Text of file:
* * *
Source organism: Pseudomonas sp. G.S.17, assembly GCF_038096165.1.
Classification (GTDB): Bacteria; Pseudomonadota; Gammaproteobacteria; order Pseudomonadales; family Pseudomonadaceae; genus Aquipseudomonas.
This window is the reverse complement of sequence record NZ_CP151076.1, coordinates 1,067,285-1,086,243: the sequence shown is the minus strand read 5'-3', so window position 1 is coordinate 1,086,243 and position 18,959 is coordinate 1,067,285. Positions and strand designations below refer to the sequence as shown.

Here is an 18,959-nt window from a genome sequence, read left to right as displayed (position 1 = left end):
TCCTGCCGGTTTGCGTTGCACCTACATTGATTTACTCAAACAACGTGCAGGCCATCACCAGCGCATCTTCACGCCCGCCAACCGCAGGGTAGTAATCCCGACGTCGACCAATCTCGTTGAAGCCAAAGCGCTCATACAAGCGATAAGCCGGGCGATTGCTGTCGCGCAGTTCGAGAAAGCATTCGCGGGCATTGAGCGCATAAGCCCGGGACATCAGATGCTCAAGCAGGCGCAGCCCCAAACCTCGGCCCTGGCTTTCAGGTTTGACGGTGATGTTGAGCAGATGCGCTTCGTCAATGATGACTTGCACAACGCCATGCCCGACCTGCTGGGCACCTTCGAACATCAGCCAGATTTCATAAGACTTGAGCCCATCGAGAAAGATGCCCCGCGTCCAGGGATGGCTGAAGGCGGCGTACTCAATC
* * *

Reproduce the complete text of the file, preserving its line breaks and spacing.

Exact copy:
Source organism: Pseudomonas sp. G.S.17, assembly GCF_038096165.1.
Classification (GTDB): Bacteria; Pseudomonadota; Gammaproteobacteria; order Pseudomonadales; family Pseudomonadaceae; genus Aquipseudomonas.
This window is the reverse complement of sequence record NZ_CP151076.1, coordinates 1,067,285-1,086,243: the sequence shown is the minus strand read 5'-3', so window position 1 is coordinate 1,086,243 and position 18,959 is coordinate 1,067,285. Positions and strand designations below refer to the sequence as shown.

Here is an 18,959-nt window from a genome sequence, read left to right as displayed (position 1 = left end):
TCCTGCCGGTTTGCGTTGCACCTACATTGATTTACTCAAACAACGTGCAGGCCATCACCAGCGCATCTTCACGCCCGCCAACCGCAGGGTAGTAATCCCGACGTCGACCAATCTCGTTGAAGCCAAAGCGCTCATACAAGCGATAAGCCGGGCGATTGCTGTCGCGCAGTTCGAGAAAGCATTCGCGGGCATTGAGCGCATAAGCCCGGGACATCAGATGCTCAAGCAGGCGCAGCCCCAAACCTCGGCCCTGGCTTTCAGGTTTGACGGTGATGTTGAGCAGATGCGCTTCGTCAATGATGACTTGCACAACGCCATGCCCGACCTGCTGGGCACCTTCGAACATCAGCCAGATTTCATAAGACTTGAGCCCATCGAGAAAGATGCCCCGCGTCCAGGGATGGCTGAAGGCGGCGTACTCAATC